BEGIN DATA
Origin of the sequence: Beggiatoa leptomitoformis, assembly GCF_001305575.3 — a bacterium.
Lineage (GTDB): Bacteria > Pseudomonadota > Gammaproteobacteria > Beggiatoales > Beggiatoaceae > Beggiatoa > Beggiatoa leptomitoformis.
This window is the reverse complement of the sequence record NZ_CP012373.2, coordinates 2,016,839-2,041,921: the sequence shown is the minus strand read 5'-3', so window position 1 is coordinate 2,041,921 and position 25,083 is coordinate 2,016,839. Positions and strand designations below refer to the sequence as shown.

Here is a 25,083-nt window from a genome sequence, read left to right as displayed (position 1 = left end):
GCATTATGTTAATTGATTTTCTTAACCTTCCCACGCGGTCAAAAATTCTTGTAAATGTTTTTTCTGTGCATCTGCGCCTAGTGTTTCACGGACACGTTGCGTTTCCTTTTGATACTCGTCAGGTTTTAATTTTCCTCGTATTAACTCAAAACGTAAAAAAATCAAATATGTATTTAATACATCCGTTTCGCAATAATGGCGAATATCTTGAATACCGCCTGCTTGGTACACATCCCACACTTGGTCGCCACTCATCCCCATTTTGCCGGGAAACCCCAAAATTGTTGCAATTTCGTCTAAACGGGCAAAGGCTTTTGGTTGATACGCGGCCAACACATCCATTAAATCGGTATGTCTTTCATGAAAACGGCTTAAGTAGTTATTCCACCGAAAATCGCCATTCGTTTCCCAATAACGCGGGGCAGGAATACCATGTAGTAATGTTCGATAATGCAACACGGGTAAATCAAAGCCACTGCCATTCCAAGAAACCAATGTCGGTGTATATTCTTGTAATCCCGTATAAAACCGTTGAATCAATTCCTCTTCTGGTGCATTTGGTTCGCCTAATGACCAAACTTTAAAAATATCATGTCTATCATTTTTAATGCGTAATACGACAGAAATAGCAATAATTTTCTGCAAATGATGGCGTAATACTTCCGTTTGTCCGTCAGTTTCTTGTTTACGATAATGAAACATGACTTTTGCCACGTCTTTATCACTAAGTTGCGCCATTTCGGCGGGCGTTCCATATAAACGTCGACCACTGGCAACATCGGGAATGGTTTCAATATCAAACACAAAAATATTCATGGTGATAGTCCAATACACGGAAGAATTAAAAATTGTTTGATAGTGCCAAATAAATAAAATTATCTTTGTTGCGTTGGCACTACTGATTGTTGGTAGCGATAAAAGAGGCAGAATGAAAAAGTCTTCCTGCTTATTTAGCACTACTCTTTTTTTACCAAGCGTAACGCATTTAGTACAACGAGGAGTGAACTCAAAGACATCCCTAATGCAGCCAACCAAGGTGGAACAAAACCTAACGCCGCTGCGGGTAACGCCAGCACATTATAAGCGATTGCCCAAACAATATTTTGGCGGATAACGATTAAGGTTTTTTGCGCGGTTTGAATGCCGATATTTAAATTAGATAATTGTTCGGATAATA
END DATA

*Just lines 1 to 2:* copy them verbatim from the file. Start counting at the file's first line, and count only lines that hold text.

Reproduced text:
Origin of the sequence: Beggiatoa leptomitoformis, assembly GCF_001305575.3 — a bacterium.
Lineage (GTDB): Bacteria > Pseudomonadota > Gammaproteobacteria > Beggiatoales > Beggiatoaceae > Beggiatoa > Beggiatoa leptomitoformis.